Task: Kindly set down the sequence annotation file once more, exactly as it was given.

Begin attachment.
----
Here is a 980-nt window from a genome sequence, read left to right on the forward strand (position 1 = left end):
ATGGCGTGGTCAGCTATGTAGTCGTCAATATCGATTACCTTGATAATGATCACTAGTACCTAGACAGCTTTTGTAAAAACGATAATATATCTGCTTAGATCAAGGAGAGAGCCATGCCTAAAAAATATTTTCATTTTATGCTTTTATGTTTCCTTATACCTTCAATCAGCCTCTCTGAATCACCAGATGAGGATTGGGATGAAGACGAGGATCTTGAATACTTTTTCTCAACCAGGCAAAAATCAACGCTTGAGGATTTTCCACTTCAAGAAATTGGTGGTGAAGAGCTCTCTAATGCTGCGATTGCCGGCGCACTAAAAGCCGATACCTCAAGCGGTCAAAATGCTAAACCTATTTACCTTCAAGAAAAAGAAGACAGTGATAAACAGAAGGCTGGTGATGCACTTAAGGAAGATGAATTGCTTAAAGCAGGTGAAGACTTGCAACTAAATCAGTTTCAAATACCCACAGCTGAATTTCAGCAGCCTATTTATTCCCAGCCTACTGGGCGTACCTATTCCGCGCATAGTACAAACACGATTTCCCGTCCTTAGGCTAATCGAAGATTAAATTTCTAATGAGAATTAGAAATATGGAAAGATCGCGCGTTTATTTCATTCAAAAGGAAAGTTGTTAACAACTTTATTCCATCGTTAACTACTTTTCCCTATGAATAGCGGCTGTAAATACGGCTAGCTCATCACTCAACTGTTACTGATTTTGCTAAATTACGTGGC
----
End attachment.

Here is a 980-nt window from a genome sequence, read left to right on the forward strand (position 1 = left end):
ATGGCGTGGTCAGCTATGTAGTCGTCAATATCGATTACCTTGATAATGATCACTAGTACCTAGACAGCTTTTGTAAAAACGATAATATATCTGCTTAGATCAAGGAGAGAGCCATGCCTAAAAAATATTTTCATTTTATGCTTTTATGTTTCCTTATACCTTCAATCAGCCTCTCTGAATCACCAGATGAGGATTGGGATGAAGACGAGGATCTTGAATACTTTTTCTCAACCAGGCAAAAATCAACGCTTGAGGATTTTCCACTTCAAGAAATTGGTGGTGAAGAGCTCTCTAATGCTGCGATTGCCGGCGCACTAAAAGCCGATACCTCAAGCGGTCAAAATGCTAAACCTATTTACCTTCAAGAAAAAGAAGACAGTGATAAACAGAAGGCTGGTGATGCACTTAAGGAAGATGAATTGCTTAAAGCAGGTGAAGACTTGCAACTAAATCAGTTTCAAATACCCACAGCTGAATTTCAGCAGCCTATTTATTCCCAGCCTACTGGGCGTACCTATTCCGCGCATAGTACAAACACGATTTCCCGTCCTTAGGCTAATCGAAGATTAAATTTCTAATGAGAATTAGAAATATGGAAAGATCGCGCGTTTATTTCATTCAAAAGGAAAGTTGTTAACAACTTTATTCCATCGTTAACTACTTTTCCCTATGAATAGCGGCTGTAAATACGGCTAGCTCATCACTCAACTGTTACTGATTTTGCTAAATTACGTGGC